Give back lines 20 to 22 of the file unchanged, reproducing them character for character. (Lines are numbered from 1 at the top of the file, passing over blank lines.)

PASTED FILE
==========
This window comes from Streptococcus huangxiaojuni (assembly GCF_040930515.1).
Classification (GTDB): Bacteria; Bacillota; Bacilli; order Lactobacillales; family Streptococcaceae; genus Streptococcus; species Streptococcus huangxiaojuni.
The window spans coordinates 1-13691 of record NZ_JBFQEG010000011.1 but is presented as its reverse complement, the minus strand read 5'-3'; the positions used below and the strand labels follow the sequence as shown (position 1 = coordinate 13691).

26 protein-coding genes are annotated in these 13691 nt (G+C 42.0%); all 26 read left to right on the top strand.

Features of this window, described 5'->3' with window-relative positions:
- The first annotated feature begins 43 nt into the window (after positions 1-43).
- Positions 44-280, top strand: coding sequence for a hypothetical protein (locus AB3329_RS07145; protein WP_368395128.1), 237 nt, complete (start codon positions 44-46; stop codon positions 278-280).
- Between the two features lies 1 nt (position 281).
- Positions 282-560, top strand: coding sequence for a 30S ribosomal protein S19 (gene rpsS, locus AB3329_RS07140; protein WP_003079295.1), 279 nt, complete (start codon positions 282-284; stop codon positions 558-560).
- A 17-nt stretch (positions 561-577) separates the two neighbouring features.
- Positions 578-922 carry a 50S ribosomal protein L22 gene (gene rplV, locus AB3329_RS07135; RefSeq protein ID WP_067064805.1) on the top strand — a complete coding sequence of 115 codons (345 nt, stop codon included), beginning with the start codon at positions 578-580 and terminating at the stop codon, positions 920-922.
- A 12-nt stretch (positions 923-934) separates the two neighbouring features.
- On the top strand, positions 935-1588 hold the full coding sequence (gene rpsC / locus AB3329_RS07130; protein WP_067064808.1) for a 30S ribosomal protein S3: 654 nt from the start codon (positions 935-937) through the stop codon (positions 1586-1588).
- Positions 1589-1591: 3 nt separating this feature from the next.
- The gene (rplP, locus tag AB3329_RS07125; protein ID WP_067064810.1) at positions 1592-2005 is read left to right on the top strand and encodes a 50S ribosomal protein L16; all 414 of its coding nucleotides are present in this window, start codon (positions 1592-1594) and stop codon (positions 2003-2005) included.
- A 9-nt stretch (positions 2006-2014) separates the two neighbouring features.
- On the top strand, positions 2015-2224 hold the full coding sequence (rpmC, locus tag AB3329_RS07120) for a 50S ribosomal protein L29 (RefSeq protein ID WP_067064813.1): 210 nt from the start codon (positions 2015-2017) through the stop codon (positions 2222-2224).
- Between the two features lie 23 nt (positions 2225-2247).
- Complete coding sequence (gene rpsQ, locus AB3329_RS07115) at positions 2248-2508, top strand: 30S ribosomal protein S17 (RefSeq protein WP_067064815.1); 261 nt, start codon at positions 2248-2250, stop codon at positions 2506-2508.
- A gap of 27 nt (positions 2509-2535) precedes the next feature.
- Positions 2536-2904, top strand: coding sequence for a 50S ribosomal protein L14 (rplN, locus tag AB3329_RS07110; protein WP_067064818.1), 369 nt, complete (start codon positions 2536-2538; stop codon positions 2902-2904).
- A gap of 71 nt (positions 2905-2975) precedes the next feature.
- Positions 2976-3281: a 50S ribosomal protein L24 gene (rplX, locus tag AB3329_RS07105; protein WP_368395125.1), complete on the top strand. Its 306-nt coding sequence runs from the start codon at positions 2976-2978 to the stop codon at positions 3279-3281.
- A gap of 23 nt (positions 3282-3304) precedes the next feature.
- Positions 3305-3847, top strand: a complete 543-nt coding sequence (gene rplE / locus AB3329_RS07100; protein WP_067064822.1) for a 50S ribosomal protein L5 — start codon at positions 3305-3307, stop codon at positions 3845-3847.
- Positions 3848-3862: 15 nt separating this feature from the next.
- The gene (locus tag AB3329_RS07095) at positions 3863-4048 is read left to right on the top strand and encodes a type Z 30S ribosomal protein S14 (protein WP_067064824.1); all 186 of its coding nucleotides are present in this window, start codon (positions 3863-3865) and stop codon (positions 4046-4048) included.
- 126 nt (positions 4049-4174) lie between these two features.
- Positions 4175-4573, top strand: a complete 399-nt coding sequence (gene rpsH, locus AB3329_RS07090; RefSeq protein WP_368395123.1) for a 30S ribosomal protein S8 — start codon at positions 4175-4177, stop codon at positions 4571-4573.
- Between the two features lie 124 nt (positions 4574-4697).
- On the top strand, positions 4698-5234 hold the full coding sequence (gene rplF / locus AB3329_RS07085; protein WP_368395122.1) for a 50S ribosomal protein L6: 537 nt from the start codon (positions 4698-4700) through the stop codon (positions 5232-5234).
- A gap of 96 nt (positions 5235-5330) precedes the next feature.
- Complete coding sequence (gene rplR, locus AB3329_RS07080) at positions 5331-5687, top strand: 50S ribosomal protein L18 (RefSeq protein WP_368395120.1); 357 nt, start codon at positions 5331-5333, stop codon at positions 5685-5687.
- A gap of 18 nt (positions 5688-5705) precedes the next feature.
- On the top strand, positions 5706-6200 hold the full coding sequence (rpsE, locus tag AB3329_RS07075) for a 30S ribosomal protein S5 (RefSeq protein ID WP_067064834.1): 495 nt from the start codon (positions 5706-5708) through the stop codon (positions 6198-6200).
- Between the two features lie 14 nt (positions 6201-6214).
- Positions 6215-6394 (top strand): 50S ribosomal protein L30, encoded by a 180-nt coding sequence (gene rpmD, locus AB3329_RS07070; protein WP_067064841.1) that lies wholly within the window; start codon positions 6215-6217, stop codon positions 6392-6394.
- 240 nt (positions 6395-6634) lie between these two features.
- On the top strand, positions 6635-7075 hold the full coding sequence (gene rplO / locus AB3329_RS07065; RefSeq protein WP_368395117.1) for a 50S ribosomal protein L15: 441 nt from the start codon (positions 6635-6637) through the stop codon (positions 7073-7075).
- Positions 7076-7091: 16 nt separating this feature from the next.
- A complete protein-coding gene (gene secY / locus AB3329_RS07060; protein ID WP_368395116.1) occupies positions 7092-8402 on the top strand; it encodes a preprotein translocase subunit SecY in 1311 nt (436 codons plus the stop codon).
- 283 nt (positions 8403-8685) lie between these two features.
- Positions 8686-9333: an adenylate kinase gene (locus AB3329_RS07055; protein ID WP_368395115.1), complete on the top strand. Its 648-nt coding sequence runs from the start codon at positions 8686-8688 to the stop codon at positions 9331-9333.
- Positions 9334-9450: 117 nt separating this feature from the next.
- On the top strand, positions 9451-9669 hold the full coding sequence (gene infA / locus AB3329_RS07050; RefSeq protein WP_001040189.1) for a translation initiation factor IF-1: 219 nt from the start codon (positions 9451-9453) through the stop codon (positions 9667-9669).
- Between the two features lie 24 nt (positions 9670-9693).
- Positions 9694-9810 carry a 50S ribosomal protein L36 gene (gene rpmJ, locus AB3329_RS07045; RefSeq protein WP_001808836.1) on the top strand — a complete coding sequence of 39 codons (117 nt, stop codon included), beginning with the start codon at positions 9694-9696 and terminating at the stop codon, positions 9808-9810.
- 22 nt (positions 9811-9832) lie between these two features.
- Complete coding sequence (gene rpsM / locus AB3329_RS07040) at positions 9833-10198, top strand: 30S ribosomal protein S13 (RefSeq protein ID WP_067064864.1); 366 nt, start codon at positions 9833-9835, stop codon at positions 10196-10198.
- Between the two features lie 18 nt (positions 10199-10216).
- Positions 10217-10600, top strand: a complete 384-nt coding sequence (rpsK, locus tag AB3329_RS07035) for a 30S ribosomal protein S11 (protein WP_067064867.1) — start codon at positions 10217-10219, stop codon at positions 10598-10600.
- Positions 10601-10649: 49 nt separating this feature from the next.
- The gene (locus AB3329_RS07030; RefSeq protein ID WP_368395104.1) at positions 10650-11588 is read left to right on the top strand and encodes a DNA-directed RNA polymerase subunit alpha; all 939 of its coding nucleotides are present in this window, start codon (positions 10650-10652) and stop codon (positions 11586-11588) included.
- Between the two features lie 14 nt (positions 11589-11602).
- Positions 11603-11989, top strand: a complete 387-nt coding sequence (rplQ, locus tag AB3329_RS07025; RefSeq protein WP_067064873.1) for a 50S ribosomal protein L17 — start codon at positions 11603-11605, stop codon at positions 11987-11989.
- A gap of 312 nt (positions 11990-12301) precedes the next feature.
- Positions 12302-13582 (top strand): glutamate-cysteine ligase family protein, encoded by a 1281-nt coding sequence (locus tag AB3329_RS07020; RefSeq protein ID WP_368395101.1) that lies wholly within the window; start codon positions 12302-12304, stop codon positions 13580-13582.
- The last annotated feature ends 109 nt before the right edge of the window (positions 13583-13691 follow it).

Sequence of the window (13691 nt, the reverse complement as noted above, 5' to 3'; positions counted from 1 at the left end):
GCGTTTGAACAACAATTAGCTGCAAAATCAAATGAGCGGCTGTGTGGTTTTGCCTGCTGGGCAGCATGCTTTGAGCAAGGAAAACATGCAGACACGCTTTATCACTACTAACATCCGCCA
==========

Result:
- A gap of 27 nt (positions 2509-2535) precedes the next feature.
- Positions 2536-2904, top strand: coding sequence for a 50S ribosomal protein L14 (rplN, locus tag AB3329_RS07110; protein WP_067064818.1), 369 nt, complete (start codon positions 2536-2538; stop codon positions 2902-2904).
- A gap of 71 nt (positions 2905-2975) precedes the next feature.